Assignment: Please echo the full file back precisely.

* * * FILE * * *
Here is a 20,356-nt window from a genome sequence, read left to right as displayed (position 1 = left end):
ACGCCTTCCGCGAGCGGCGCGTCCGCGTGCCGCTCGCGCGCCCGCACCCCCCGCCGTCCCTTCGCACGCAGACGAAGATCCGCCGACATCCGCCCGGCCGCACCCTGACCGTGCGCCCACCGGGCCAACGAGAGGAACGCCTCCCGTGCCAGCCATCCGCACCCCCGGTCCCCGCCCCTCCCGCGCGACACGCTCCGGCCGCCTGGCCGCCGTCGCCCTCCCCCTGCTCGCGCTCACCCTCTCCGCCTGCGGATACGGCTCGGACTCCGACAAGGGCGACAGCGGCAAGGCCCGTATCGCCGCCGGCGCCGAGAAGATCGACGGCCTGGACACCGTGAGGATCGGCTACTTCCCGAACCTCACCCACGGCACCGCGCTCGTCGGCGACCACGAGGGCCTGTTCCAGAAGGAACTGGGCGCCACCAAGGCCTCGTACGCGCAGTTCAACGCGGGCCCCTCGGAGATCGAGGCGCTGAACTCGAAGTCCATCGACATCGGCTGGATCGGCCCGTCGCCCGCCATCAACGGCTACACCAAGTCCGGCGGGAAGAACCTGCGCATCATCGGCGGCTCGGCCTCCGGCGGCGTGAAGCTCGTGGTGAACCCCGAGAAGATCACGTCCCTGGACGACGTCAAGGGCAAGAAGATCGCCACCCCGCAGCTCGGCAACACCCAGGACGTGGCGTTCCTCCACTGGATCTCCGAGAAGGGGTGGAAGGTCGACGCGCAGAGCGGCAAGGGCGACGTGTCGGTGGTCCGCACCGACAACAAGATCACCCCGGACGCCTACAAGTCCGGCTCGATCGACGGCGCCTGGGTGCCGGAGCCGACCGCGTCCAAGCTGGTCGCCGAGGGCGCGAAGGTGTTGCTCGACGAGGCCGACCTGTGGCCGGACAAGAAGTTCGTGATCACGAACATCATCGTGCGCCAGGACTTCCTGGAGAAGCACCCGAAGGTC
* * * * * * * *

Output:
Here is a 20,356-nt window from a genome sequence, read left to right as displayed (position 1 = left end):
ACGCCTTCCGCGAGCGGCGCGTCCGCGTGCCGCTCGCGCGCCCGCACCCCCCGCCGTCCCTTCGCACGCAGACGAAGATCCGCCGACATCCGCCCGGCCGCACCCTGACCGTGCGCCCACCGGGCCAACGAGAGGAACGCCTCCCGTGCCAGCCATCCGCACCCCCGGTCCCCGCCCCTCCCGCGCGACACGCTCCGGCCGCCTGGCCGCCGTCGCCCTCCCCCTGCTCGCGCTCACCCTCTCCGCCTGCGGATACGGCTCGGACTCCGACAAGGGCGACAGCGGCAAGGCCCGTATCGCCGCCGGCGCCGAGAAGATCGACGGCCTGGACACCGTGAGGATCGGCTACTTCCCGAACCTCACCCACGGCACCGCGCTCGTCGGCGACCACGAGGGCCTGTTCCAGAAGGAACTGGGCGCCACCAAGGCCTCGTACGCGCAGTTCAACGCGGGCCCCTCGGAGATCGAGGCGCTGAACTCGAAGTCCATCGACATCGGCTGGATCGGCCCGTCGCCCGCCATCAACGGCTACACCAAGTCCGGCGGGAAGAACCTGCGCATCATCGGCGGCTCGGCCTCCGGCGGCGTGAAGCTCGTGGTGAACCCCGAGAAGATCACGTCCCTGGACGACGTCAAGGGCAAGAAGATCGCCACCCCGCAGCTCGGCAACACCCAGGACGTGGCGTTCCTCCACTGGATCTCCGAGAAGGGGTGGAAGGTCGACGCGCAGAGCGGCAAGGGCGACGTGTCGGTGGTCCGCACCGACAACAAGATCACCCCGGACGCCTACAAGTCCGGCTCGATCGACGGCGCCTGGGTGCCGGAGCCGACCGCGTCCAAGCTGGTCGCCGAGGGCGCGAAGGTGTTGCTCGACGAGGCCGACCTGTGGCCGGACAAGAAGTTCGTGATCACGAACATCATCGTGCGCCAGGACTTCCTGGAGAAGCACCCGAAGGTC